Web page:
A Path to Abundance for a Local Church
A Path to Abundance for a Local Church
By James F. Miller
This article was originally published in Giving Magazine Vol. 22, No. 1 in 2020. You can access the full issue here.
I remember the annual day programs that supplemented and undergirded the church finances. We had spectacular occasions of celebration, such as: Usher Day, Missionary Day, Church Anniversary, Men’s Day, Women’s Day and others. On these occasions, each member of the coordinating or celebrated group would bring $50.00 as their pledge for the event. We also had wonderful concerts to help raise funds. The concerts were both by our church choirs and by visiting choirs from other churches. These were the most enjoyable programs for me. On special occasions, we would have an HBCU college choir visit and give a rendering of spirituals and classics. Those were memorable, “high and holy,” great spiritual events which made a lasting impact on me. I’ll never forget when the Allen University Choir visited and gave one of the greatest concerts I have ever witnessed. At the concert’s conclusion, the attendees and the choir joined hands in a huge circle around the walls of the sanctuary, and the choir led us in singing, “Fare thee well. Fare thee well. If I never, ever see you anymore. Fare thee well. Fare thee well. I’ll meet you on the other shore.” What a vision of the heavenly reunion. There was such spiritual power and presence in that place, the sheer memory still blesses my soul. In those great days of faith and duty, the church lacked no effort of support.
The most colorful fundraising events were the Calendar Teas we would have each year in our fellowship hall. The hall would be decorated and transformed into a wonderland. There were tables set up for each month of the year. That year’s various month coordinators would dress each table according to their own creativity. These tables were almost like miniature, parade floats, each with a different biblical theme. Each table would serve frappe’, a French party beverage made in a huge punch bowl, with a gallon of frozen sherbet floating in ginger ale. Each table had its own flavor of sherbet with matching color scheme. The tables would have peanuts, mint cookies and other light fare. The members would support their month of birth’s table and other friend’s tables, with donations. There was a program and the fellowship hall was always full and buzzing with guests and conversation. And the hungry were fed, the ragged clothed and the children were encouraged.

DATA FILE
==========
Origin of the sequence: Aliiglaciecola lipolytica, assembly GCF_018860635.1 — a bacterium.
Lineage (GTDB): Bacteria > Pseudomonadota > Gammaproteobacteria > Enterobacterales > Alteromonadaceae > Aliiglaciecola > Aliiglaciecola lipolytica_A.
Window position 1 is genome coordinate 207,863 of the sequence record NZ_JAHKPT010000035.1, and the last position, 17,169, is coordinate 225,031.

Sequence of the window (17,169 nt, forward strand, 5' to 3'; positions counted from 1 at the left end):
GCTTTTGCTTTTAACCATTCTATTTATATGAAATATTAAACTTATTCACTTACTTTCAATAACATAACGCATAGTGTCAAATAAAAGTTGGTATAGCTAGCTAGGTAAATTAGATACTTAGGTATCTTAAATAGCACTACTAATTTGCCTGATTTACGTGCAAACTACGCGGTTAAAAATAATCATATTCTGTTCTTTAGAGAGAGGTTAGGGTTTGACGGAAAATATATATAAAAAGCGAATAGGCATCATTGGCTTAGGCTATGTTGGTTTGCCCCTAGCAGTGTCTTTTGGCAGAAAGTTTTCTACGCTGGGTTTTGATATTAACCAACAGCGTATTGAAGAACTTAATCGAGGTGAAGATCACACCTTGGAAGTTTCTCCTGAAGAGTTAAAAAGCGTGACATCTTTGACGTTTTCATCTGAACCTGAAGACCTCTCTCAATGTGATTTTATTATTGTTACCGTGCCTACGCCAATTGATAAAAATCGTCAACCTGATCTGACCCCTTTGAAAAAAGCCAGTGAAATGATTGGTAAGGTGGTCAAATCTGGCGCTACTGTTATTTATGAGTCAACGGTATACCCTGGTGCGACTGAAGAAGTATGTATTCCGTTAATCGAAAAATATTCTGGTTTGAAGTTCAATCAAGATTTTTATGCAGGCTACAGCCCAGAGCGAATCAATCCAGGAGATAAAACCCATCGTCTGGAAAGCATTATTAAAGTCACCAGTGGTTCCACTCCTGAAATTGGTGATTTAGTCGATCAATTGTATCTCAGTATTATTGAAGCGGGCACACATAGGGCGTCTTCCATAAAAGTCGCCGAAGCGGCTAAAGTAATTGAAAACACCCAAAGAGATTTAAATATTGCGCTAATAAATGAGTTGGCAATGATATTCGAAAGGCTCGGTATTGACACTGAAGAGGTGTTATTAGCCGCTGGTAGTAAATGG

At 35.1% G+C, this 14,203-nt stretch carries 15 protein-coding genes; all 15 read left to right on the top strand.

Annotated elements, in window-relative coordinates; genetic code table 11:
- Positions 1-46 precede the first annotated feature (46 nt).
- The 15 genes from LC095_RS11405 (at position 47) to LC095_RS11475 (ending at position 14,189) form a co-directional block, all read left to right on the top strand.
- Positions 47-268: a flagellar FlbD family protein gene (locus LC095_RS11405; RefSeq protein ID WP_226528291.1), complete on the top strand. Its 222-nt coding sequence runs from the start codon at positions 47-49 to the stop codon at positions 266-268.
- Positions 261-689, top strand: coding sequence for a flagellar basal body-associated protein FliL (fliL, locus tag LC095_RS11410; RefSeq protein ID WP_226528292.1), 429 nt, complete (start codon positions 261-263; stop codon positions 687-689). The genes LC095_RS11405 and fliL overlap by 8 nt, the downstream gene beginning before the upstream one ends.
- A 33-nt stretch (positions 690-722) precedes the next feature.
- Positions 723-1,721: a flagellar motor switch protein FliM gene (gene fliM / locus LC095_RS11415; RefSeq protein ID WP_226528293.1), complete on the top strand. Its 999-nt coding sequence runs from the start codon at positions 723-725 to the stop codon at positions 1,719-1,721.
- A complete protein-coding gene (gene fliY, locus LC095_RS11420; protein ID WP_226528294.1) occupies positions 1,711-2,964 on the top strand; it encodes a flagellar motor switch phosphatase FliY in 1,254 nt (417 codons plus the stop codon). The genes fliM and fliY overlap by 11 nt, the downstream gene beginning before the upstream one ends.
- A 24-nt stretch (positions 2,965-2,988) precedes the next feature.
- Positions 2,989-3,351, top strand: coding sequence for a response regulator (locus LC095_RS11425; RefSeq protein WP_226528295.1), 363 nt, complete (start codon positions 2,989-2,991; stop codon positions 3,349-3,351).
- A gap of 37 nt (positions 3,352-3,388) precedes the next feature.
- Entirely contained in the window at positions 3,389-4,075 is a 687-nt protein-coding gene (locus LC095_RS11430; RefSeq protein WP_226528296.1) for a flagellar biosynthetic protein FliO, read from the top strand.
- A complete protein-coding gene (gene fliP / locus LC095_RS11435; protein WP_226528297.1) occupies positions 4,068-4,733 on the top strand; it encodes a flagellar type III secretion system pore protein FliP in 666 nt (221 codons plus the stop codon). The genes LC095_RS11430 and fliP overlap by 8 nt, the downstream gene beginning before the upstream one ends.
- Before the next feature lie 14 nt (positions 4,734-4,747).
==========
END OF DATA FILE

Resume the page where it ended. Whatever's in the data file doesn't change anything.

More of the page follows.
Such great days in the life of any church are sterling examples of a “program church.” This is a church that gets its Sunday morning offerings supplemented from the programs and other fundraisers it holds. Although having programs is an effective avenue to encourage members to serve, and in challenged churches, where there are few resources, the creativity of such occasions must often save the day as regards the raising of funds. This does not follow the biblical standard for the firm fiscal foundation for the church. A program church can be a very enjoyable church to belong to and a person can still experience spiritual grace and growth in a program church. The challenge is that programs cannot perpetually sustain a church. In the long term of the institutional church which will span the generations, only a tithing church will achieve and maintain an optimal level of its fiscal potential. A program church may be a happy church and everybody may be satisfied with everything, but this church is not doing the best that it can do, and it is not realizing its full potential because it is not honoring the biblical guide for sacrifice. It is not practicing its best stewardship. This introduces a revelation and presents a premise for prayer and consideration which is one of this book’s primary motivations. Since few churches have taught tithing so that the church can be considered a true tithing church, where the majority of its members are true tithers, that means that if an effective method to teach and practice tithing is introduced to our congregations, so that they may reach a yet unrealized level of spiritual growth, service and sacrifice, this means that all of our churches can do noticeably, significantly and measurably better.
And so, this book is a charge for the church not to abdicate the untapped and unrealized potential of tithing. I’m sure you have heard many persons in the church say, “If we tithed, we wouldn’t have money problems and we would have more than enough to operate.” What I am saying is that if we revisit stewardship in general, and tithing specifically, to redefine stewardship with sound scriptural doctrine and theology, and review how we relay this information in an effective educational process, we will be amazed by the positive results.
Rev. Dr. James F. Miller has served as Senior Pastor of the DuPage AME Church in Lisle, Illinois, since 1989. He is also the 4th District Director of Stewardship for the African Methodist Episcopal Church. He has written several books, including Go Grow Your Church: Spiritual Leadership for African American Congregations. This article is from his book INCREASE! A Path to Abundance for the Local Church and is printed with permission.
Giving Magazine was a premier stewardship resource published by the Ecumenical Stewardship Center (ESC) from 1999 until 2020. The magazine served Christian faith communities throughout North America, providing thoughtful, practical, and inspirational content on faith and giving from thought leaders and practitioners alike. Giving was published annually from 1999 until 2018 (volumes 1-20), and then quarterly in 2019 and 2020 (volumes 21-28) in digital form only. In 2021 ESC closed its doors and committed its archives to the care of Lake Institute on Faith & Giving. For further information on ESC or its archives, please contact us at email@example.com.
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